Dave: “Once we start playing live, we could throw in a few VICIOUS RUMORS tunes if we wanted to, since I co-wrote some great songs like "Digital Dictator".”
London: “We have rehearsed a couple of VICIOUS RUMORS tunes to play live, so they are an option. We have enough material including the second album to not have to do any covers if we don’t want to, so we shall see.”

Do you use any show elements during your shows and what can people expect when they come to see a WILDESTARR show?
Dave: “Lots of energy, great music, incredible vocals.”
London: “I enjoy visuals and theatrical elements in a stage show, but I think the most important thing is the music and performance, and that will NOT disappoint!”

What’s the most difficult song to play live and why is that?
Dave: “Some of the guitar work is very demanding, and it’s one thing to play and record in the studio and another thing to play live. I will be working with another guitar player for touring. It would not be possible to have just one guitar player on stage with WILDESTARR. Some of these songs have four or five different guitar parts in them. I am really looking forward to playing live!”
London: “For me the most challenging songs are the ones with overlapping vocal parts and I have to pop in and out of backup vocals and lead vocals in a split second. One of the most difficult songs to sing vocally is actually on the new album.”

What’s the metal scene like in your hometown and are there still many clubs where you can play live shows?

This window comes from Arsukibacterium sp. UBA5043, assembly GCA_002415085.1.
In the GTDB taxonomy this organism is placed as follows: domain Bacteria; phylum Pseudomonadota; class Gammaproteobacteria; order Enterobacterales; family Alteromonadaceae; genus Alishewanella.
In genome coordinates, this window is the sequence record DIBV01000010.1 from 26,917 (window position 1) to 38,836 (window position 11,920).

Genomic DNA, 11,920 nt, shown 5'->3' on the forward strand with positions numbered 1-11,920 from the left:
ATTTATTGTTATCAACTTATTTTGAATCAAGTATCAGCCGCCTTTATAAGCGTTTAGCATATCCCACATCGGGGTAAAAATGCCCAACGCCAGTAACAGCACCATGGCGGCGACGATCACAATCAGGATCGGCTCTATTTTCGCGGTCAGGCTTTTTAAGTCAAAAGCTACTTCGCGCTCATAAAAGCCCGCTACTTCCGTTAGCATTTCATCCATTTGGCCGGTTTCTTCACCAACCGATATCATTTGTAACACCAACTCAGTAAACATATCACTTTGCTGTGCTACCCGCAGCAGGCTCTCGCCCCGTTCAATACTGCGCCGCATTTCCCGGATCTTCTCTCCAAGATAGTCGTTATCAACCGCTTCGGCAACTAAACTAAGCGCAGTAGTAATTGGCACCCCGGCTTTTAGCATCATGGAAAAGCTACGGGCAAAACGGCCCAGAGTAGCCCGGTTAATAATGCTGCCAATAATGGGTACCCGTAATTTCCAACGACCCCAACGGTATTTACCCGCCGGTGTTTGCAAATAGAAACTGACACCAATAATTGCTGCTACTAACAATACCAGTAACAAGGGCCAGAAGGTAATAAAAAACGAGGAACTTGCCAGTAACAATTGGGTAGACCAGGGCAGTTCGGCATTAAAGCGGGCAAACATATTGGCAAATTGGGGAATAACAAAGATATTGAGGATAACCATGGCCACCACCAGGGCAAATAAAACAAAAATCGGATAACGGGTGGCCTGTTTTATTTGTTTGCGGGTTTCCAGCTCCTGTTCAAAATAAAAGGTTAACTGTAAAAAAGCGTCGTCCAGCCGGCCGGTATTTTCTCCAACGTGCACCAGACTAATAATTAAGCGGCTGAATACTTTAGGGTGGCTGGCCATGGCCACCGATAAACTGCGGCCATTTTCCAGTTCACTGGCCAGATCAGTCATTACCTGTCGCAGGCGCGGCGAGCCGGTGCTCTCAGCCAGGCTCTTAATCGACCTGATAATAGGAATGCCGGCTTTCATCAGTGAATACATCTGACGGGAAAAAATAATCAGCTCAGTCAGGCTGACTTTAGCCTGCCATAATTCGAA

Dave: “It’s not like the old days, when there were lots of clubs around. Times have changed, most of the clubs that I played at with VICIOUS RUMORS are long gone.”
London: “There is a bit of resurgence in the live scene, which is great to see. It’s not near the amount of venues as the glory days of the 80’s-early 90’s, but I see it growing.”

Which other well-known metal bands come from your area?
Dave: “METALLICA, TESTAMENT, JOURNEY, Y&T, to name just a few!”

I guess, that a lot of funny things might happen, while being on the road and on tour. Maybe you want to share some of these hilarious moments with us here. (This may also be from your VICIOUS RUMORS / CHASTAIN days of course)
Dave: “The WILDESTARR "Live" era is yet to be written, but as for VICIOUS RUMORS, there are so many memories! My bass rig went out onstage in Tokyo and I freaked out and smashed my bass into a million pieces at the end of the song. I fell into the crowd at a show in Germany once. I stood up on a stage monitor and lost my balance and went right into the crowd. I think that happened to me in Boston as well. Playing in Mexico City was crazy and those fans were insane. We all got really sick on that trip, that was not fun at all!”

Are there any interesting shows on the agenda for you right now?
Dave: “Stay tuned!”

Do you have any plans to tour over here in Europe?
Dave: “Most of the CDs we have been selling are in Europe and Japan, so we hope to go where the love is!”
London: “Right now we hope to do some power metal festivals in the mid-west and east coast, as well as hitting some festivals in Germany and Europe. We would love to do a few dates in Japan, if possible.”

With which band would you like to go on tour, if you could pick any band of your choice?

I guess, that you’re working hard on the new album right now. What can we expect from the new material, when comparing to “Arrival”? Does the balance move towards the melodic side or does the wild and exciting VICIOUS RUMORS influences take more control of the new material (to get an idea)?